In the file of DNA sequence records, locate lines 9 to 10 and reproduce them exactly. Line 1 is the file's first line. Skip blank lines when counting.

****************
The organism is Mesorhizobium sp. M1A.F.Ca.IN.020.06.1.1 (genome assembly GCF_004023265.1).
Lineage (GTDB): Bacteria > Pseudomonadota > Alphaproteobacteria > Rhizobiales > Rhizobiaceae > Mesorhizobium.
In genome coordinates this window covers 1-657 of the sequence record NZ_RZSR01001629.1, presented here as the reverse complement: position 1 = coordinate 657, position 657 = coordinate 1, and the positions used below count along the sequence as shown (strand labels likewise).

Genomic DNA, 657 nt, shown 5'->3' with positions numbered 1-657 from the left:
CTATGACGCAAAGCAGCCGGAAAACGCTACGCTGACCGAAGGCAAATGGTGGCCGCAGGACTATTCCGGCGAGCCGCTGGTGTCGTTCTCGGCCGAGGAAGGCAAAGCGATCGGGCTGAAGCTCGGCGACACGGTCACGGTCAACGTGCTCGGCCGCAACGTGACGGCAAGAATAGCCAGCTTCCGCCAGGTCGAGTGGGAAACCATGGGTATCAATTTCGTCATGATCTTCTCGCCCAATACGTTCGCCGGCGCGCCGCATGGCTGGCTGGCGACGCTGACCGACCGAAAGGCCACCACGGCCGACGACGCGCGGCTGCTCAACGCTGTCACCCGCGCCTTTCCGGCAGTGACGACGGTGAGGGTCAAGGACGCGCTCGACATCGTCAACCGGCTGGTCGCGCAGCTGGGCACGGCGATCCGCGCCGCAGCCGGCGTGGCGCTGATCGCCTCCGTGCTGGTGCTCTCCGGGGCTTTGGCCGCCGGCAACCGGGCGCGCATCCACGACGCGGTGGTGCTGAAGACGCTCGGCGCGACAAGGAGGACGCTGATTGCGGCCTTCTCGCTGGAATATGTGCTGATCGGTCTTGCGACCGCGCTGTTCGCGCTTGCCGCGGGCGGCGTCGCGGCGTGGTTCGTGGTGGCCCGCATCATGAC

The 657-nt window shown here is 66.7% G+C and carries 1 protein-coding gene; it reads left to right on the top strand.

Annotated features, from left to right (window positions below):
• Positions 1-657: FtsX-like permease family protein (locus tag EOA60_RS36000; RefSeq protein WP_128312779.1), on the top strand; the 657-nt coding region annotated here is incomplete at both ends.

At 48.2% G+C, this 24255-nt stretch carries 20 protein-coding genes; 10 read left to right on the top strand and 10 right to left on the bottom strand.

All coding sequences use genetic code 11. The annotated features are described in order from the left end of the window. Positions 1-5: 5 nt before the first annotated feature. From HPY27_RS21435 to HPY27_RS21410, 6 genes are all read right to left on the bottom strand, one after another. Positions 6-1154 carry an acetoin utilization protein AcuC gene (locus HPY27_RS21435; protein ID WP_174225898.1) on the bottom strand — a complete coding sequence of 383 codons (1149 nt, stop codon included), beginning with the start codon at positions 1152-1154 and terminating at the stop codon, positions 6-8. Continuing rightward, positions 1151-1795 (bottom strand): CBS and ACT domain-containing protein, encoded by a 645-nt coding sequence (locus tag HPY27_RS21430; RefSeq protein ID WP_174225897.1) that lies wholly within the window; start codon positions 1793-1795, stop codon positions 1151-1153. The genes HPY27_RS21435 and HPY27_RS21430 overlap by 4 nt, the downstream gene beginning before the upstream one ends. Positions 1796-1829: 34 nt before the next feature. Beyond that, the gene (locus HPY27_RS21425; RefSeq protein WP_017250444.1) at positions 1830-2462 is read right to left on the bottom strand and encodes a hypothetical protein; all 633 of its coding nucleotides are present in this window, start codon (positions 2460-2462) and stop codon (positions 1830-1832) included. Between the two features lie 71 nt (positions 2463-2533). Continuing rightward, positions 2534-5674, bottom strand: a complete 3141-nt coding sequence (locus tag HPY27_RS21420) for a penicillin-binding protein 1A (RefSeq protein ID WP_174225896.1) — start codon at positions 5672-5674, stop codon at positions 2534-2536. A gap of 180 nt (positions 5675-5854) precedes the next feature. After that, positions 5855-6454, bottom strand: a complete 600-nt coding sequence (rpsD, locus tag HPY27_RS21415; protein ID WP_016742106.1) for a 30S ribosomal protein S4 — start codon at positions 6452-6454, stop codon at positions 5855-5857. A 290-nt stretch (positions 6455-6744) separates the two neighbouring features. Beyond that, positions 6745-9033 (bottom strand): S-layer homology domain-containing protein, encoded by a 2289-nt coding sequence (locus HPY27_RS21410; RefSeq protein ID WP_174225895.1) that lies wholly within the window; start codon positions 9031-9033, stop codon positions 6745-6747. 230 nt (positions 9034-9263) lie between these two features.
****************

At 48.2% G+C, this 24255-nt stretch carries 20 protein-coding genes; 10 read left to right on the top strand and 10 right to left on the bottom strand.

All coding sequences use genetic code 11. The annotated features are described in order from the left end of the window. Positions 1-5: 5 nt before the first annotated feature. From HPY27_RS21435 to HPY27_RS21410, 6 genes are all read right to left on the bottom strand, one after another. Positions 6-1154 carry an acetoin utilization protein AcuC gene (locus HPY27_RS21435; protein ID WP_174225898.1) on the bottom strand — a complete coding sequence of 383 codons (1149 nt, stop codon included), beginning with the start codon at positions 1152-1154 and terminating at the stop codon, positions 6-8. Continuing rightward, positions 1151-1795 (bottom strand): CBS and ACT domain-containing protein, encoded by a 645-nt coding sequence (locus tag HPY27_RS21430; RefSeq protein ID WP_174225897.1) that lies wholly within the window; start codon positions 1793-1795, stop codon positions 1151-1153. The genes HPY27_RS21435 and HPY27_RS21430 overlap by 4 nt, the downstream gene beginning before the upstream one ends. Positions 1796-1829: 34 nt before the next feature. Beyond that, the gene (locus HPY27_RS21425; RefSeq protein WP_017250444.1) at positions 1830-2462 is read right to left on the bottom strand and encodes a hypothetical protein; all 633 of its coding nucleotides are present in this window, start codon (positions 2460-2462) and stop codon (positions 1830-1832) included. Between the two features lie 71 nt (positions 2463-2533). Continuing rightward, positions 2534-5674, bottom strand: a complete 3141-nt coding sequence (locus tag HPY27_RS21420) for a penicillin-binding protein 1A (RefSeq protein ID WP_174225896.1) — start codon at positions 5672-5674, stop codon at positions 2534-2536. A gap of 180 nt (positions 5675-5854) precedes the next feature. After that, positions 5855-6454, bottom strand: a complete 600-nt coding sequence (rpsD, locus tag HPY27_RS21415; protein ID WP_016742106.1) for a 30S ribosomal protein S4 — start codon at positions 6452-6454, stop codon at positions 5855-5857. A 290-nt stretch (positions 6455-6744) separates the two neighbouring features. Beyond that, positions 6745-9033 (bottom strand): S-layer homology domain-containing protein, encoded by a 2289-nt coding sequence (locus HPY27_RS21410; RefSeq protein ID WP_174225895.1) that lies wholly within the window; start codon positions 9031-9033, stop codon positions 6745-6747. 230 nt (positions 9034-9263) lie between these two features.